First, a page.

If you know someone who has just experienced the death of a child, here are some suggestions as to what you can do to help them through this trying time.
You may find all the suggestions useful however your specific relationship with the family will have an impact on the support you can offer.
We hardly know what to say or do. Feelings of inadequacy, powerlessness and discomfort are common and often cause us to make conversation which is not very comforting. Bereaved parents and siblings find it important to talk about their child who has died. Listening and being there for them may give greater comfort than anything you could say.
- Be available. Listen, run errands, help with other children, provide meals or whatever you perceive as needed at the time.
- Tell the family how sorry you are about the child’s death and about the pain they must be feeling.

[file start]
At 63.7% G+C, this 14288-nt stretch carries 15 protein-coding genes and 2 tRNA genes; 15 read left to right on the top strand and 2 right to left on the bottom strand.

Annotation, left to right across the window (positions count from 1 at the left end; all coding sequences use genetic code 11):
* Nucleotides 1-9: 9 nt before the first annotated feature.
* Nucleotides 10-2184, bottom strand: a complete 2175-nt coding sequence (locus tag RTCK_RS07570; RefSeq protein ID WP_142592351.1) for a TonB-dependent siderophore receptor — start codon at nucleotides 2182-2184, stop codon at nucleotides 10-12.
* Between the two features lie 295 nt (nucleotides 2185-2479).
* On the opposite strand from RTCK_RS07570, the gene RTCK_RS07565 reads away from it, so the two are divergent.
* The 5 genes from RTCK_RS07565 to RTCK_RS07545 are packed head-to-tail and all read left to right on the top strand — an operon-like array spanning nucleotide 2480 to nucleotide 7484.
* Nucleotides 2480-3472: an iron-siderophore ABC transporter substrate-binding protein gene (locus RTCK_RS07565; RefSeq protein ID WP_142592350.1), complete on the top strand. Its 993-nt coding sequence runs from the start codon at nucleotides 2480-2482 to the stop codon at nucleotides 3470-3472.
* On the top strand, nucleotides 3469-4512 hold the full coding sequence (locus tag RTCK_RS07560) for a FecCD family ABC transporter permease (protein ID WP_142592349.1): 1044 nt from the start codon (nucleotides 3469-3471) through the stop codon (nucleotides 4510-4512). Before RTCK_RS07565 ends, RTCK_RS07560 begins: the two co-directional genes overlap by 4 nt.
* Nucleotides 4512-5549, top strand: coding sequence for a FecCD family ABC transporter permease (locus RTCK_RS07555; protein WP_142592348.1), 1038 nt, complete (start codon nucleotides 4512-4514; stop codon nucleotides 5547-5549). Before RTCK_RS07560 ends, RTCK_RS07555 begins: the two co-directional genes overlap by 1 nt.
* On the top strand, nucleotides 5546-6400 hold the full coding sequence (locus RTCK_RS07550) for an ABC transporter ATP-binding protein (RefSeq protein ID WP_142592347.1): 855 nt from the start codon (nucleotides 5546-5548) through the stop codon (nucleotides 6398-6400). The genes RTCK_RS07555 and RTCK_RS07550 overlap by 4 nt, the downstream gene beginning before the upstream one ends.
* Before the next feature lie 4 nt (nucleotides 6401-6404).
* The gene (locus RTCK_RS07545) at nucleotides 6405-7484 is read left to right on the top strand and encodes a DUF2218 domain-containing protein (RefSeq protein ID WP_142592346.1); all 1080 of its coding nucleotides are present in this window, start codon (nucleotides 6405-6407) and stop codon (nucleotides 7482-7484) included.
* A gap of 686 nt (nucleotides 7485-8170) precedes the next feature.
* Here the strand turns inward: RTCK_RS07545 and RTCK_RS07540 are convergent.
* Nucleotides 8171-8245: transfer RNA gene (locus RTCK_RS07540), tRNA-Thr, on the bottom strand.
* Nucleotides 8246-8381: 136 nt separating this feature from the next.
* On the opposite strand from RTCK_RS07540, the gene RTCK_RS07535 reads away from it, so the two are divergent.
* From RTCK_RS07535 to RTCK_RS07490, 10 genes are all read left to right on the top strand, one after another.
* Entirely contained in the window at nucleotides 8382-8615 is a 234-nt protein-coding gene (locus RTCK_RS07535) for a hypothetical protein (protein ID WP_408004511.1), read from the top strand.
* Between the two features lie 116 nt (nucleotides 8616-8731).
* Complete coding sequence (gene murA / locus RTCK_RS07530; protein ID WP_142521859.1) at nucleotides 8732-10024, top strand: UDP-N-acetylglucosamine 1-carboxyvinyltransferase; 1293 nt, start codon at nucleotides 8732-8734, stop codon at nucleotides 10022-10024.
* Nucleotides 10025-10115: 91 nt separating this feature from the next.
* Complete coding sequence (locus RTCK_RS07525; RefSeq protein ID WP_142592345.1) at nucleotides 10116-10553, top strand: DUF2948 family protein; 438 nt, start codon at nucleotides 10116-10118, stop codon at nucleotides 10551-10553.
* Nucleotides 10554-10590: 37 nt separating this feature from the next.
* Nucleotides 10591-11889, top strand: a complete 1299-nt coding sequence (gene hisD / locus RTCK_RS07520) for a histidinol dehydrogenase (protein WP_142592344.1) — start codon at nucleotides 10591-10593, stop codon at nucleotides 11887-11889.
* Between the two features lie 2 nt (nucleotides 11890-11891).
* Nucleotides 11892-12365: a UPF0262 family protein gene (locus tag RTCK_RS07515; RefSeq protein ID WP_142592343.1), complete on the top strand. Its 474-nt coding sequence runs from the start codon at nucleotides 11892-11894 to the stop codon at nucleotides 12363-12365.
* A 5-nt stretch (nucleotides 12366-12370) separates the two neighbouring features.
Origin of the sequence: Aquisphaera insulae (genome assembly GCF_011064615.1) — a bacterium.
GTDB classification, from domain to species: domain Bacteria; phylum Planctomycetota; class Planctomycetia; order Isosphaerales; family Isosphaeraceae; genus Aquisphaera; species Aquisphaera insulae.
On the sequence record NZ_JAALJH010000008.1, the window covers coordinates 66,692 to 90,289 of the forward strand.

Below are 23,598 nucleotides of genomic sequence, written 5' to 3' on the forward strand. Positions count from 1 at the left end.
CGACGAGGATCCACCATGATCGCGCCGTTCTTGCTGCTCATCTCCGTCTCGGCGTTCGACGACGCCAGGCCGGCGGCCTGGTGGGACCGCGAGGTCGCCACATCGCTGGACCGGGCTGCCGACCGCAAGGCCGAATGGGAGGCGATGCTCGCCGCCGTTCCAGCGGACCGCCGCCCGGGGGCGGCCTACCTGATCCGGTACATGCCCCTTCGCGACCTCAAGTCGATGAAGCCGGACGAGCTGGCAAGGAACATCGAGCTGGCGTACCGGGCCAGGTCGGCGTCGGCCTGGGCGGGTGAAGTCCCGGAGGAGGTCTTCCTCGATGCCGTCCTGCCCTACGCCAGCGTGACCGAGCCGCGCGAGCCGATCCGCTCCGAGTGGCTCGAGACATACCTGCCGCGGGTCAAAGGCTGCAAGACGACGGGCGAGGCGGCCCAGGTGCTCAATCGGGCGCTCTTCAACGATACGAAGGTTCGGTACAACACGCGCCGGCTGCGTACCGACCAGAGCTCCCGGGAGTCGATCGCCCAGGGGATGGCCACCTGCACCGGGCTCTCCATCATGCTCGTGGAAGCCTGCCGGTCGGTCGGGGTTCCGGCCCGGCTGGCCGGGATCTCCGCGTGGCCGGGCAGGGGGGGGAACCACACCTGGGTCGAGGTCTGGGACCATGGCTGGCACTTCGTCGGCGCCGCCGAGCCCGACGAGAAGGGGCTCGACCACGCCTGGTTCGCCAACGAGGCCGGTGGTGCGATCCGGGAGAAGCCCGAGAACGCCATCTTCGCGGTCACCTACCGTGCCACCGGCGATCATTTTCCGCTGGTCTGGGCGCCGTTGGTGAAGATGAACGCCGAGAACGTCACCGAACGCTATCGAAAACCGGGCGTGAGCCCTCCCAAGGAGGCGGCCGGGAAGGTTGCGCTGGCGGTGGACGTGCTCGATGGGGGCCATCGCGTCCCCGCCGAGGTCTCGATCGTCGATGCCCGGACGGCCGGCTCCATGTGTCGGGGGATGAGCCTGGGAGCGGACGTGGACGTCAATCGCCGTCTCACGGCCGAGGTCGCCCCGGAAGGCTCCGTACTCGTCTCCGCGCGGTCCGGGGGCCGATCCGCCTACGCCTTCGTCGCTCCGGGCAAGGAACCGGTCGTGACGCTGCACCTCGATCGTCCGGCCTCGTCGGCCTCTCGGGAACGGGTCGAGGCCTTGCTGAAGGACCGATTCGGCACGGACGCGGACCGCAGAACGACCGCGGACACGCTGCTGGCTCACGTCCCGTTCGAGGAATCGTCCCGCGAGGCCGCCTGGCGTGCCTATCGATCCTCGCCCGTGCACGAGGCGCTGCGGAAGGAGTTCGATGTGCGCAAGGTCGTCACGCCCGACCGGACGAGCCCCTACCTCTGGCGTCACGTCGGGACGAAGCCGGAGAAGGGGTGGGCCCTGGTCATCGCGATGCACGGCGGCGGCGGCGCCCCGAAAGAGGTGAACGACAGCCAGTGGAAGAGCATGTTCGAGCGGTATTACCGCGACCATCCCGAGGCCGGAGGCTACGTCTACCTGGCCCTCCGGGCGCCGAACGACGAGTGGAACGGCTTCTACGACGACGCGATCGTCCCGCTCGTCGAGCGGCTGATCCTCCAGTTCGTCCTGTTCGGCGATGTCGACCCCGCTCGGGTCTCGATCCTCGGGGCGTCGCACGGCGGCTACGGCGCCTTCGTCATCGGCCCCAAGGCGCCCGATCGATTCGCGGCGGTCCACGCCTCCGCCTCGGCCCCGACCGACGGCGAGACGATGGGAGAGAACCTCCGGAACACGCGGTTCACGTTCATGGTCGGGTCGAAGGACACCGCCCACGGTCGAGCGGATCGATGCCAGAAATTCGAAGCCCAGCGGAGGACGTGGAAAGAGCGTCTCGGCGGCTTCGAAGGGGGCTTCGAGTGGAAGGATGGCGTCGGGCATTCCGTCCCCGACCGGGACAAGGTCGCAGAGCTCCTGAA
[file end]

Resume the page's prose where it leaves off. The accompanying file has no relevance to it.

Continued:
- Allow them to express as much grief as they are able and are willing to share with you
- Let them talk about the child and how they feel about death, as often a they want. Talk about your memories of the child.
- Give special attention to surviving brothers and sisters. Parents may not be able to give them proper attention during the early phases of grief.
- Reassure them that the death was not their fault if you know this to be true.
- Don’t avoid them because of your own discomfort with death.
- Don’t say “I know how you feel”, unless you do.
- Don’t say “You should be coping better by now”.
- Don’t avoid mentioning the child’s name. The parents have not forgotten so your mentioning the child will not bring up bad memories.
- Don’t try to suggest some moral lesson or positive twist from the situation.
- Don’t say they can always have more children or that they should be grateful for their other children.
Deal with the grieving individual gently and positively. Recognize that grieving has no time limit and varies from person to person. Don’t let your friend grieve alone. There is a tremendous sense of isolation during the grief process. You can help by being there… being the best friend you can.